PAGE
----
Fred J. Eckert

Remember when then-Texas Governor George W. Bush was running for president and a Boston local television gotcha journalist hit him with a surprise quiz asking him in rapid succession to name the leaders of Chechnya, Taiwan, India and Pakistan?

The Associated Press promptly alerted the nation to the news that Bush “scored only 25 percent” on the quiz. The AP story implied this was somehow an important test of a presidential candidate’s qualifications and quoted an Al Gore aide mocking Bush’s college academic record while claiming that Gore knew all the answers.

“Bush Fails Quiz on Foreign Affairs,” screamed the Washington Post’s headline. “Bush Gets an F in Foreign Affairs” screeched a Salon.com piece written by left-winger David Corn, currently an MSNBC commentator and Obama team cheerleader. The piece declared the pop quiz showed Bush to be “clueless.”

You get the drift. For days Bush was pounded with stories ridiculing him as a dunce who couldn’t pass some basic test that supposedly anyone aspiring to be president should easily ace and Al Gore was all over the news rattling off names of foreign leaders. And the story now and then resurfaced throughout the course of the presidential campaign – and beyond.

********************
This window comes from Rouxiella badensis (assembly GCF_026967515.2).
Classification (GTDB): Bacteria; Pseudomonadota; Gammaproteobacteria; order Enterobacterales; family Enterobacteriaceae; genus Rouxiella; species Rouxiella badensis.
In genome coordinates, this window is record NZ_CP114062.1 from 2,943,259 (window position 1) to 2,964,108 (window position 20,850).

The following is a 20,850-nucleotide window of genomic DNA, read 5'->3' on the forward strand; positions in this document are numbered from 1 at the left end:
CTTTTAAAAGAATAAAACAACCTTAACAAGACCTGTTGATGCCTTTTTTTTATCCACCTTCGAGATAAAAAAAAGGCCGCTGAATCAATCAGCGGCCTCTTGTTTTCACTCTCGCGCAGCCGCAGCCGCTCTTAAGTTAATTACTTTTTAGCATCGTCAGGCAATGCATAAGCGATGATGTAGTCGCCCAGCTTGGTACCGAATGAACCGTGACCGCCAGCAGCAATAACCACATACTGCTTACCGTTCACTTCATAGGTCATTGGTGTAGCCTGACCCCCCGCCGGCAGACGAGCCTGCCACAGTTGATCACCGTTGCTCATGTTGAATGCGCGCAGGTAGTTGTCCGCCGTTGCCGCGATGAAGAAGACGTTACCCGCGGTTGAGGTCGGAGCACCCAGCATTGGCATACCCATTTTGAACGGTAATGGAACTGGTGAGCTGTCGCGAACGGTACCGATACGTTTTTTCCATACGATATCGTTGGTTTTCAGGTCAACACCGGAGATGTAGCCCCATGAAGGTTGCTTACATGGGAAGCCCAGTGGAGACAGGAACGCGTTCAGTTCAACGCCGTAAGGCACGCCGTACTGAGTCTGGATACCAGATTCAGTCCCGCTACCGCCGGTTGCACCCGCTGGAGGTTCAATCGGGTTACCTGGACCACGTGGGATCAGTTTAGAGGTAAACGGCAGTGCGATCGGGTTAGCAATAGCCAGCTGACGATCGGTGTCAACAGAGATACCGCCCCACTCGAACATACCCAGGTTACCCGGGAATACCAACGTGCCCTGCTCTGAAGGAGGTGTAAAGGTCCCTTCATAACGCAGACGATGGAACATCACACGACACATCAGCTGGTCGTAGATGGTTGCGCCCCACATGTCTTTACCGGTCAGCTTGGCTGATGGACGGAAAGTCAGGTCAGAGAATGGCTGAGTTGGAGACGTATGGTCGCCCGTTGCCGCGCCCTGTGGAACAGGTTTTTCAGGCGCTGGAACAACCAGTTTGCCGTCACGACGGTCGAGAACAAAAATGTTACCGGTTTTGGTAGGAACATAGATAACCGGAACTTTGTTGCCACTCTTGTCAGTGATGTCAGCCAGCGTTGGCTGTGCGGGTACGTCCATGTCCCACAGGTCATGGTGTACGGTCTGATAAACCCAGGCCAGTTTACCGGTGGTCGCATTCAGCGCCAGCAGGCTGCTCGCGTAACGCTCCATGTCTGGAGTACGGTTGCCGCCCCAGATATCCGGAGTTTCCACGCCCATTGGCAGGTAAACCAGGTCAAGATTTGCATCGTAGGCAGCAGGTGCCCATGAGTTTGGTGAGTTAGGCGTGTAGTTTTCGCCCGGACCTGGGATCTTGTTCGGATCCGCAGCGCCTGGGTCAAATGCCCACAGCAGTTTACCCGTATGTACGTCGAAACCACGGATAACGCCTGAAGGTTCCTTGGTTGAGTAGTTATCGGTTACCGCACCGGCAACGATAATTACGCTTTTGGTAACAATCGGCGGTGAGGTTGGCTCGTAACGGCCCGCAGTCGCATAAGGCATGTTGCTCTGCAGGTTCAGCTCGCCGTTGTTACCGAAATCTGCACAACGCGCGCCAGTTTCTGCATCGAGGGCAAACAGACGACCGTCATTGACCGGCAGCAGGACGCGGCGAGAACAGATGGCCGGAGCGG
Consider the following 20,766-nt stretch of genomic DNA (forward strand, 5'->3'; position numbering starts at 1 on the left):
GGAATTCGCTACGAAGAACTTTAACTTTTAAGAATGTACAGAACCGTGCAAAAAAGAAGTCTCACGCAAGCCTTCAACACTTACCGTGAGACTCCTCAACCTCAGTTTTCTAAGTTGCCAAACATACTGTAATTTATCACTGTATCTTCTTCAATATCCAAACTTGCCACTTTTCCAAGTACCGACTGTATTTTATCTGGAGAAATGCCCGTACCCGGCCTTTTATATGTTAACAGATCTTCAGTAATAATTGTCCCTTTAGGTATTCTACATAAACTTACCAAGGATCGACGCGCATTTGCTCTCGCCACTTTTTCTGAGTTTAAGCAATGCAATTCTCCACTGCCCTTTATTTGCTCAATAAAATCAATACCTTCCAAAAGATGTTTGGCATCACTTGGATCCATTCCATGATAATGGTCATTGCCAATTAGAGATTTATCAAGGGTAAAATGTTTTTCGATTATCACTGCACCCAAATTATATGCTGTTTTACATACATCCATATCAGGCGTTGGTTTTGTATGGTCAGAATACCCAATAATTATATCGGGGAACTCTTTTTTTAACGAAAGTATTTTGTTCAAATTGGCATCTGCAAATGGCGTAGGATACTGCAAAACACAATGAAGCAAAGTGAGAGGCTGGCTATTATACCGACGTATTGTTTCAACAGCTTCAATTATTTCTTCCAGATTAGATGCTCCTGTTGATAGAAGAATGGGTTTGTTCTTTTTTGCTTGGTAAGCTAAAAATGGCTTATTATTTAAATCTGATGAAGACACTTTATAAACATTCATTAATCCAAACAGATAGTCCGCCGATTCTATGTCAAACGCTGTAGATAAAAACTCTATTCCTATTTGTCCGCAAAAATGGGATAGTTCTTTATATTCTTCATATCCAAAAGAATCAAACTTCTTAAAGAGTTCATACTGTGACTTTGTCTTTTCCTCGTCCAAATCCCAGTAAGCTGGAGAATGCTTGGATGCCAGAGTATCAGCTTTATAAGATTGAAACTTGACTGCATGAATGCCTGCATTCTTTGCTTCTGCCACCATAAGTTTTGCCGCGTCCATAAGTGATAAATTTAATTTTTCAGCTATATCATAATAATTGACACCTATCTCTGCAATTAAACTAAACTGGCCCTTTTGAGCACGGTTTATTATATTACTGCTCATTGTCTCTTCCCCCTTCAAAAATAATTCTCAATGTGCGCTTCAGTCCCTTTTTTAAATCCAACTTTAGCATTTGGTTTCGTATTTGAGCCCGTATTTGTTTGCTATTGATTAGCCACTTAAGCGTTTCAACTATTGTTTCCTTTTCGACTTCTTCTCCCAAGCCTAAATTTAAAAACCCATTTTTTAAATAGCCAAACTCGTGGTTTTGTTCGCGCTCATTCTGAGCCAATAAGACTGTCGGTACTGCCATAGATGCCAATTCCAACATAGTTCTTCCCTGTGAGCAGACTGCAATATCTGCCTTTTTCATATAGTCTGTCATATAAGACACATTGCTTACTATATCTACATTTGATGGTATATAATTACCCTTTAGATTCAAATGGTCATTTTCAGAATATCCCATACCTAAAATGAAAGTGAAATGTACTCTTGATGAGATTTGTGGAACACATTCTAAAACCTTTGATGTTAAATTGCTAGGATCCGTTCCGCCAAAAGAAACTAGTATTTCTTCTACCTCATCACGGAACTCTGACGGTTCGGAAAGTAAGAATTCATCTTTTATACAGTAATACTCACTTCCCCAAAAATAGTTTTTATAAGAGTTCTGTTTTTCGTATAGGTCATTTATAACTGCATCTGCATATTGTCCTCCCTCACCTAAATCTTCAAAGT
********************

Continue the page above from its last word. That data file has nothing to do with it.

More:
Forget that it matters not if a President of the United States does not happen to remember the name of the leader of Chechnya or wherever. That harms nothing -- save, perhaps, the ego the leader with the so easily forgettable name. And everyone knows a President always has some aide handy who can whisper into his ear the correct name. And, of course, there’s always Google.

What does matter here is that the public has become accustomed to such non-consequential gotcha questions being treated as significant news stories. Years before Bush was hit with that silly quiz, other gotcha journalists had used the occasion of nationally televised president candidate debates to surprise candidates with demands they tell the nation the price of a loaf of bread or quart of milk at their local grocery. Supposedly such questioning was to help show just how “in touch” a candidate was. Forget that we do not hire a president to be our designated shopper.

Doesn’t it all make you wonder: Where are the gotcha journalists when their country really needs them?


Fred J. Eckert

Fred J. Eckert is a former Republican congressman from New York and twice served as a US Ambassador under President Ronald Reagan, who called him “a good friend and valued advisor.”